Alexis D. Abernethy

 Alexis D. Abernethy
AddressFuller Theological Seminary
135 N. Oakland Avenue
Pasadena, CA 91182

Professor of Psychology, Department of Clinical Psychology, Fuller Theological Seminary

B.A., Howard University,
M.A., University of California at Berkeley,
Ph.D., University of California at Berkeley,

Alexis Abernethy joined Fuller in 1998, serving as professor of psychology. Prior to coming to Fuller, she was on faculty within the Psychology Division of the Department of Psychiatry at the University of Rochester Medical Center for 12 years.

Abernethy’s primary research interest is the intersection between spirituality and health, and she has received grants from the California Cancer Research Program, the National Cancer Institute, and the Templeton Foundation. Recent areas of study include the relationship between religiousness and prostate screening among African American men and cultural factors among African American men that facilitate and impede colorectal and prostate cancer screening. She has also researched religious coping and depression among spouses of people with lung cancer, as well as the subjective experience of worship within and across ethnic and denominational groups and the connection of worship to behavioral and health-related outcomes. Additionally, while at the University of Rochester Medical Center, she and her colleagues developed a new eight-item scientific measure of spirituality called the Spiritual Transcendence Index (STI).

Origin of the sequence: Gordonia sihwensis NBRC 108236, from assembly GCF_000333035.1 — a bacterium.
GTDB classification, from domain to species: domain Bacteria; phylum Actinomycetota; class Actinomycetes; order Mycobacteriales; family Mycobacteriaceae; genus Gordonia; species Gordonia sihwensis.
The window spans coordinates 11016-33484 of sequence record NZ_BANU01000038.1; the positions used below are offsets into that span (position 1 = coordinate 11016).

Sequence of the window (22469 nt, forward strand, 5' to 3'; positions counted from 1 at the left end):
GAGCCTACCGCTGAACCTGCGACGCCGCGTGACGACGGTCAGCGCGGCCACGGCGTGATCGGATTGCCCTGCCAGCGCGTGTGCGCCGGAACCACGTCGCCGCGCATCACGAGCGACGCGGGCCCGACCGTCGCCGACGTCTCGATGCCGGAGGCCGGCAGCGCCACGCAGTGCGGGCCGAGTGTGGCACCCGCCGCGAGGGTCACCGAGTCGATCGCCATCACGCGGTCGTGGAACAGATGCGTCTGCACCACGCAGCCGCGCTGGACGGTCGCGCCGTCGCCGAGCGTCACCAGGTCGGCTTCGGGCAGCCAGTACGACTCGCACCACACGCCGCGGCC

Abernethy has published articles in journals such as Health Education and Behavior, Multicultural Counseling and Development, Annals of Behavioral Medicine, and Psychosomatic Medicine, and recently edited the book, Worship That Changes Lives: Multidisciplinary and Congregational Perspectives on Spiritual Transformation, published by Baker Academic in November 2008. Her clinical specialties include adult individual and group psychotherapy, and she frequently serves as a research consultant to various projects that seek to utilize a culturally competent approach.

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